East Balbo Drive is closed last week as preparations began for Lollapalooza. | Chicago Sun-Times
Mayor acknowledges “somebody who’s determined obviously poses a challenge.” But she says, “It’s not gonna be for lack of preparation on our part.”
Mayor Lori Lightfoot on Monday promised a “robust security plan” to protect patrons at this weekend’s Lollpalooza music festival after a random shooting at a California food festival killed three people, including a 6-year-old boy.
“Every time something happens nationally — you’ll recall that there was a report a year ago that the Las Vegas shooter had secured a hotel room here — so, we are taking all of these things into consideration,” the mayor said.
Lighftoot said she plans to participate in a “table-top-exercise” on Tuesday, two days before music lovers are expected to descend on Grant Park, to test the “robust security plan” put together by the Chicago Police Department and organizers of Lollapalooza.
“We are vigorously, aggressively reaching out, planning and drawing upon resources form our federal partners to make sure that there’s no incident here in Chicago,” the mayor said.
“Now, somebody who’s determined obviously poses a challenge. But it’s not gonna be for lack of preparation on our part.”
Lollapalooza organizers could not be reached for comment.
The Gilroy (Calif.) Garlic Festival that attracts more than 100,000 people to Gilroy, about 80 miles from San Francisco and known as the “Garlic Capital of the World.” But the event turned into a bloodbath Sunday when a 19-year-old shooter cut through a fence and opened fire with a rifle on a crowd listening to music.
The gunman, identified as Santino William Legan, appeared to randomly target his victims. When the mayhem ended, three people were dead, 15 others wounded.
Police reportedly responded to the scene within a minute and killed the shooter.
Last year, the Chicago Police Department beefed up security in the wake of the October 2017 mass shooting at a country concert in Las Vegas — and after reports that the Vegas gunman, Stephen Paddock, may have eyed the Chicago festival as a potential target last summer.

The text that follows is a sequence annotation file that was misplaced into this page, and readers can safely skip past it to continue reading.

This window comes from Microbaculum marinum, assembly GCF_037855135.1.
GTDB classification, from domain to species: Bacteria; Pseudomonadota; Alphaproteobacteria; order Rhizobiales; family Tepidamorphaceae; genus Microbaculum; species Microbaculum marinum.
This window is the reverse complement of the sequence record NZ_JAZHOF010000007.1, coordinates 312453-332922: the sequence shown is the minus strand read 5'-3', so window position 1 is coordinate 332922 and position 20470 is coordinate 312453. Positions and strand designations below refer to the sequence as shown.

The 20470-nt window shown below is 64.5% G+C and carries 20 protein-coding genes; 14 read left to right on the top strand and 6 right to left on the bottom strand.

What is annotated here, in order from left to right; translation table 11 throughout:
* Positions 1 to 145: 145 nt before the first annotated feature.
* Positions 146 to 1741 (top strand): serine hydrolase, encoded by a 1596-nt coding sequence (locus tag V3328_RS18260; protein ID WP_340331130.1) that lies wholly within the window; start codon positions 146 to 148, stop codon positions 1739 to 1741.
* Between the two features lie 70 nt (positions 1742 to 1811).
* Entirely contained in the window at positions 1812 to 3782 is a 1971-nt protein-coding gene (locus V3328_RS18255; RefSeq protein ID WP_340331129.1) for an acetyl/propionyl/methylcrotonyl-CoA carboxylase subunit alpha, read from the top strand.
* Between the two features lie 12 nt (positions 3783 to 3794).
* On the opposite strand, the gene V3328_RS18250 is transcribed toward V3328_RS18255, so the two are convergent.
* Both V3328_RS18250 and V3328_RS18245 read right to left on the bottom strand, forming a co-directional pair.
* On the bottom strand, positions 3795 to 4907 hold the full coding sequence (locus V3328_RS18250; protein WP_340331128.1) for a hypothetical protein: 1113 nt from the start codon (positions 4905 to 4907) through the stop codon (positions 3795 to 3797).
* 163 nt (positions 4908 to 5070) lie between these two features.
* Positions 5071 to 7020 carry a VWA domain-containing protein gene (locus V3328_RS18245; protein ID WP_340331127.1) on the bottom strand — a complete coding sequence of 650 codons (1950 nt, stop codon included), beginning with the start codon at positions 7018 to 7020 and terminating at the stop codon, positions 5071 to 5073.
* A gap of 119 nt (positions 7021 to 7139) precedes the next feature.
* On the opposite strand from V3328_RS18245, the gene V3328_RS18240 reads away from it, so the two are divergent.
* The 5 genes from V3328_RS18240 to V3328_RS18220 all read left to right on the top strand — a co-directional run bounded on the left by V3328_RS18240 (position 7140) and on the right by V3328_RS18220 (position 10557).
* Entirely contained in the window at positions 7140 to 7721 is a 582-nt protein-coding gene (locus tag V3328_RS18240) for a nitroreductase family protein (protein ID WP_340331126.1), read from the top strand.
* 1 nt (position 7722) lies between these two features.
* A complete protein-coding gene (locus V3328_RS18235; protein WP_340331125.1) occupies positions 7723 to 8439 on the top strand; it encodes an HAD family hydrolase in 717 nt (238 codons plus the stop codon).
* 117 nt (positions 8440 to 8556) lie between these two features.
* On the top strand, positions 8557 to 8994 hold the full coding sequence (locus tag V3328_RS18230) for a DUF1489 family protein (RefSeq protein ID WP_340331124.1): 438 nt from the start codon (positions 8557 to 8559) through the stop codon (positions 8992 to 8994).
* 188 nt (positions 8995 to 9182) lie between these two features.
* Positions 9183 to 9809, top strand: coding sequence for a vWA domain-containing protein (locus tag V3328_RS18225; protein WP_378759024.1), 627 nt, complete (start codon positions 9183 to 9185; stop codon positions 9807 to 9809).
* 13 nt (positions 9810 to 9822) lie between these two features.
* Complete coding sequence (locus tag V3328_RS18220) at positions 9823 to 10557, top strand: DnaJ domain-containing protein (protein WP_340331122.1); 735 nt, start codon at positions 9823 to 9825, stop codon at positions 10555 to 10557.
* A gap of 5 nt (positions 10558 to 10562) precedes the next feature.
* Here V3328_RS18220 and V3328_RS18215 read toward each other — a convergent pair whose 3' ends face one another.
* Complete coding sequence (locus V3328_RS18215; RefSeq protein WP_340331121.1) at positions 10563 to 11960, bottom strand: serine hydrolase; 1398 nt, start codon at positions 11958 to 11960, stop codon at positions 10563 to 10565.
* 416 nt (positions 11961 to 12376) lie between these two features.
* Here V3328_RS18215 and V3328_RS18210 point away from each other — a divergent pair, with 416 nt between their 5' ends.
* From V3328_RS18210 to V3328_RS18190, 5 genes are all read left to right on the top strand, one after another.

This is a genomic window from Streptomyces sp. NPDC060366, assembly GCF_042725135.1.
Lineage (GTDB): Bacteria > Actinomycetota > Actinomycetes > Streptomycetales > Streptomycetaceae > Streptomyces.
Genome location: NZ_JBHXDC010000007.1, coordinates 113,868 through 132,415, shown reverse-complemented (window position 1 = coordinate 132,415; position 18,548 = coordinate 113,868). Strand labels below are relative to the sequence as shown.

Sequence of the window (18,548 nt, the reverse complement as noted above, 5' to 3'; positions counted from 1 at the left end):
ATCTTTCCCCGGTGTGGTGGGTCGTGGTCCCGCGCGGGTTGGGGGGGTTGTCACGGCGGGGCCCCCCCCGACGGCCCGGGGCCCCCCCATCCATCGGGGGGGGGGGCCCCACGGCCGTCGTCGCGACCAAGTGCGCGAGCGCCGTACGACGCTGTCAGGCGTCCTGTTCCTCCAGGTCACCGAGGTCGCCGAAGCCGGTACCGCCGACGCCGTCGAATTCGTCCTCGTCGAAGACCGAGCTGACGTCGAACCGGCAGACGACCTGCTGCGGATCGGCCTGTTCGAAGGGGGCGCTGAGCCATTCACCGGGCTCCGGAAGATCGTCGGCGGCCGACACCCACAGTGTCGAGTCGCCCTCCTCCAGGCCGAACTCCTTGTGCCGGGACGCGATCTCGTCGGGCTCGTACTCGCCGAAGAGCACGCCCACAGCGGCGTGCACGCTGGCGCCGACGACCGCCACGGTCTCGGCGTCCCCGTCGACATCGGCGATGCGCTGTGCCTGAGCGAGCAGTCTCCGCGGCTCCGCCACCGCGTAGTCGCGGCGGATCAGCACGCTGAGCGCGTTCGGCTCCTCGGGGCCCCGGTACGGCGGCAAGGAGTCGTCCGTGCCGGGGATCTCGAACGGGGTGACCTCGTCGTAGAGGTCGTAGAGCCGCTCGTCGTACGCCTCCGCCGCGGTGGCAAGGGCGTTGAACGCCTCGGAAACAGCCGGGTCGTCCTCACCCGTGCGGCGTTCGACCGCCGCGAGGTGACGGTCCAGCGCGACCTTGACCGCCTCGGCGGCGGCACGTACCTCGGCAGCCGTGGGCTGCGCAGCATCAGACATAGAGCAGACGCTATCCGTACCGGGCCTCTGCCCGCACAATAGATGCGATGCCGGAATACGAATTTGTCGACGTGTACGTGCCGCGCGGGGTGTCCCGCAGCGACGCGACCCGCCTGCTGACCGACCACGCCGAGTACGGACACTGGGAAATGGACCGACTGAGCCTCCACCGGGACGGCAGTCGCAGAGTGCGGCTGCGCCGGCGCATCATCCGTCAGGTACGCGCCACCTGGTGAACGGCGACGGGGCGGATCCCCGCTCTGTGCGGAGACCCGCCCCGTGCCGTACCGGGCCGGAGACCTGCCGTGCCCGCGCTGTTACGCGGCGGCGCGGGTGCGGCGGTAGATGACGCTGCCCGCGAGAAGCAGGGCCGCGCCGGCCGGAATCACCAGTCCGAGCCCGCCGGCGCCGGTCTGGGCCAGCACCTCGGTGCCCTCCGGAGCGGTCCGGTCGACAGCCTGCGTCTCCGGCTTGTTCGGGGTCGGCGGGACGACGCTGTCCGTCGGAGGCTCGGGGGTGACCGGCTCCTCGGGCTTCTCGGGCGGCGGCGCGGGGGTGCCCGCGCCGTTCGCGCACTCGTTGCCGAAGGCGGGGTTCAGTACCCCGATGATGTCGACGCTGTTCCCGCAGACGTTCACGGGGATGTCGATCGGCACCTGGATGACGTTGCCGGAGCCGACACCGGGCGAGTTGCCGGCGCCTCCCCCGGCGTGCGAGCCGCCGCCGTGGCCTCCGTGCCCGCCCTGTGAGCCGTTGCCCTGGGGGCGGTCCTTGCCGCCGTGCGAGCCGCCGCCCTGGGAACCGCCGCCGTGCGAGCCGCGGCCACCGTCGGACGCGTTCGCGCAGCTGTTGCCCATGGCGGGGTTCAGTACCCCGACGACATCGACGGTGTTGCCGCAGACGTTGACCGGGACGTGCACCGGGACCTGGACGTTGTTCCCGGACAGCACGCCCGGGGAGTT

At the time, the police widened their patrol perimeter around the music festival in Grant Park to include adjacent streets and high-rise buildings. The number of police, safety and security personnel both inside and outside the festival was increased substantially.
Patrons were subjected to “TSA-style security that included magnetometer screening and a full-body pat-down. All bags were searched. Backpacks were banned. Only small purses and bags were allowed. Water bottles were emptied. They could be filled, only inside the festival after patrons cleared security.
“Las Vegas taught us all across the country to do things a bit differently,” Police Superintendent Eddie Johnson said then, promising “eyes in the sky,” including snipers on rooftops, cameras and helicopters.
“The important piece is to be prepared in the event that something does happen.”
After the Las Vegas shooting last October left 58 dead and injured hundreds more, it was revealed the gunman, Stephen Paddock, had booked a room at the Blackstone Hotel on Michigan Avenue — overlooking Lollapalooza — for that weekend, but never checked in.
Instead, on Oct. 1 2017, Paddock holed up in a 32nd-floor room at the Mandalay Bay Hotel and Casino, overlooking a country music concert, and fired over a thousand bullets into the crowd before killing himself.
As a result, the city’s Office of Emergency Management and Communications refined its crisis response plan and canvassed business owners in the area to make them familiar with the new measures.
They met with representatives from major hotel chains downtown to develop safety plans. They encouraged hotels to report suspicious activity and to join Chicago’s Public and Private Partnership portal, where they can post live updates should something happen.
Lollapalooza, which starts Thursday and runs through Sunday, always draws a massive crowd. Two years ago, Sasha and Malia Obama were among those attending.
In the event of a weather evacuation, festival officials said guests can relocate to one of the underground parking garages at the north and south ends of Grant Park and on the east side of Millennium Park.